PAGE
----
S-Space College of Natural Sciences (자연과학대학) Dept. of Biological Sciences (생명과학부) Theses (Ph.D. / Sc.D._생명과학부)
진핵세포에서 translocon을 통한 막단백질의 삽입과정 연구
Translocon-mediated insertion of membrane proteins in eukaryotic cells
- Hyun Ah Kim
- 자연과학대학 생명과학부
- Issue Date
- 서울대학교 대학원
- Membrane proteins; topology; GFP; glycosylation; ER; mitochondria; translocon; translocase.
- 학위논문 (박사)-- 서울대학교 대학원 : 생명과학부, 2016. 2. 김현아.
- Membrane proteins contribute up to 30% of the proteome and are major targets for therapeutics. They transduce signals and transport macromolecules across the membrane. The structural information is lacking for most membrane proteins, despite that it is required to understand their function and to design appropriate drugs that target them, due to the difficulties in crystallization and a limited number of experimental tools.
The topology (2-dimensional structure) of membrane proteins are predicted by numerous bioinformatics programs, but it must be validated in vivo. However, the eukaryotic system lacks the topology reporter that allows live-cell assessment. In this thesis, glycosylatable GFP (gGFP) was developed as a novel topology reporter to deduce the topology of membrane proteins in yeast (Saccharomyces cerevisiae) and mammalian cells. gGFP was made by introducing a sequon (N-linked glycosylation site, N-X-T/S) near the fluorophore. gGFP was non-glycosylated and fluorescent in the cytosol, but became glycosylated and non-fluorescent in the ER lumen. Hence, the fluorescence and the glycosylation status provide the direct evidence of the localization of gGFP, allowing a rapid screening of membrane protein topology.
Membrane proteins adopt the correct topology during the biogenesis. They are inserted into the lipid bilayer through translocon complexes. The key subunits of translocon complexes are reported, however, how a translocon recognizes a transmembrane segment (TMS), mediates membrane insertion and determine final topology is not fully understood. The thesis aimed to understand the mechanism of translocon mediated membrane protein insertion at the endoplasmic reticulum (ER) and mitochondrial inner membrane (IM).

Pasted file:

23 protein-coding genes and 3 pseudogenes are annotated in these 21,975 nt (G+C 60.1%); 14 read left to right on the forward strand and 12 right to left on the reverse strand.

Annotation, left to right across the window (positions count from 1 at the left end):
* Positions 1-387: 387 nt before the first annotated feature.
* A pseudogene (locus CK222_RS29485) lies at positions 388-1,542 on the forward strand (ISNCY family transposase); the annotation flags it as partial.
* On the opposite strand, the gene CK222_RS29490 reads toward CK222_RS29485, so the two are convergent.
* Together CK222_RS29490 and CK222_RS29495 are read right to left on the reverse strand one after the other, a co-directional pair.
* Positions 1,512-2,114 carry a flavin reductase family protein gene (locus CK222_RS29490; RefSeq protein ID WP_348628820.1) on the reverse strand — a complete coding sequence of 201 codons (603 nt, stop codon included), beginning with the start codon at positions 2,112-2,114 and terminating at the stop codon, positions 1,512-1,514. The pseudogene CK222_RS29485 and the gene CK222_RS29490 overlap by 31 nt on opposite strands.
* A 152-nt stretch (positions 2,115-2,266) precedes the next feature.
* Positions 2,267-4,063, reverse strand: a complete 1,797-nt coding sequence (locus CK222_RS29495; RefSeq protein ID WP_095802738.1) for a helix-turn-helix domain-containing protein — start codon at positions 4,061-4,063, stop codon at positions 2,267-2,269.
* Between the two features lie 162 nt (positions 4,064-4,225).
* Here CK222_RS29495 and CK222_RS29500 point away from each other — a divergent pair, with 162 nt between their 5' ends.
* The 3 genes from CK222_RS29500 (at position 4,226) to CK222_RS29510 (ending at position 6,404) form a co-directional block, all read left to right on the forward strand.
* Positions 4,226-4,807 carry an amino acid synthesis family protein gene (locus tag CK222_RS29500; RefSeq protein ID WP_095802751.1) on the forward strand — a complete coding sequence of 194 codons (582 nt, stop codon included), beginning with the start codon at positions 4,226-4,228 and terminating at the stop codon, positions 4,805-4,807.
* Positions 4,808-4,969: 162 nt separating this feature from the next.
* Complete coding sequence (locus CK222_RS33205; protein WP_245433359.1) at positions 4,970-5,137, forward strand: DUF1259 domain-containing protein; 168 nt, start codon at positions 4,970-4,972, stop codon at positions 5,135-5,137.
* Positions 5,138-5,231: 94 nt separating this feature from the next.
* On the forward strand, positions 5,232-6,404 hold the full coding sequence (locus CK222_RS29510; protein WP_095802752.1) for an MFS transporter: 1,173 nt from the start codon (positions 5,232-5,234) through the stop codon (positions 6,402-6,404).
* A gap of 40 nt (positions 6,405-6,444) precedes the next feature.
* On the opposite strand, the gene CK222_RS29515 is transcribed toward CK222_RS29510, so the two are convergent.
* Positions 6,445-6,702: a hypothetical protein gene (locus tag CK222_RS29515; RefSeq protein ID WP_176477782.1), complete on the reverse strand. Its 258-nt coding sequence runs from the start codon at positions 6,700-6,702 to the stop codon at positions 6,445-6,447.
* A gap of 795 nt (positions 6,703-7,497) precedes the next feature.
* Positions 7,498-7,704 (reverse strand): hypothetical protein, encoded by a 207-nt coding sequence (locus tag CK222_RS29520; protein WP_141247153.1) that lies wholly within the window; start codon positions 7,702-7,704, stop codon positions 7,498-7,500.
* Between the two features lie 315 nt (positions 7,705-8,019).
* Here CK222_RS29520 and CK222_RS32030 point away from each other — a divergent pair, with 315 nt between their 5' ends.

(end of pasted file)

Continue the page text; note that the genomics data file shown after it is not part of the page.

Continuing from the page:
The SEC61 complex mediates membrane protein insertion at the ER. When a TMS enters the translocon, Sec61 opens laterally towards the lipid bilayer at the interface between TMS2 and 7 (lateral gating helices) and allows the partitioning of a TMS into the membrane. Previous mutational analysis on Sec61 suggested that the insertion process is not a pure thermodynamic event, rather Sec61 is actively involved in the insertion process. To provide further insight into the opening and closing of Sec61 via the lateral gating helices, a systematic mutagenesis on TMS2 and 7 was performed in yeast. In the study, two groups of residues that either favor the open or closed conformation were identified. Compared to yeast SEC61, mammalian SEC61 complex contains additional subunits. To extend the investigation to mammalian system by characterizing the roles of different subunits of mammalian SEC61, the same set of model signal anchor proteins and multi-spanning membrane proteins used in the yeast study were expressed in HEK-293T and HeLa cells.
Unlike the SEC61 complex where the lateral gating helices of Sec61 regulate membrane protein insertion to the ER, how the TIM23 complex mediates membrane protein insertion into the mitochondrial IM remain elusive. Mgr2, a subunit of TIM23 complex, was termed as a “lateral gate keeper” as its expression level directly affected the insertion of Cyb2-DHFR and Mgm1. To test whether Mgr2 acts as a general gate keeper of the TIM23 complex and sets the hydrophobicity requirement for protein insertion, model mitochondrial IM proteins were expressed. Neither the insertion of other mitochondrial IM proteins nor the hydrophobicity requirement was altered at different Mgr2 expression levels. Thus, Mgr2’s role in the gate keeping of TIM23 may be specific for Cyb2-DHFR and Mgm1.
Some mitochondrial IM proteins are inserted into the membrane directly by the TIM23 (stop-transfer pathway), whereas the others are sorted to the matrix first and inserted from the matrix side (conservative sorting pathway). Detailed bioinformatics analysis revealed that conservative sorting proteins tend to carry a proline residue in the TMS. To investigate the molecular mechanism of TMS recognition by Tim23, with a particular interest in how it discriminates a TMS with a proline, a screening scheme was designed and validated for the selection of Tim23 with an enhanced tolerance for a proline residue.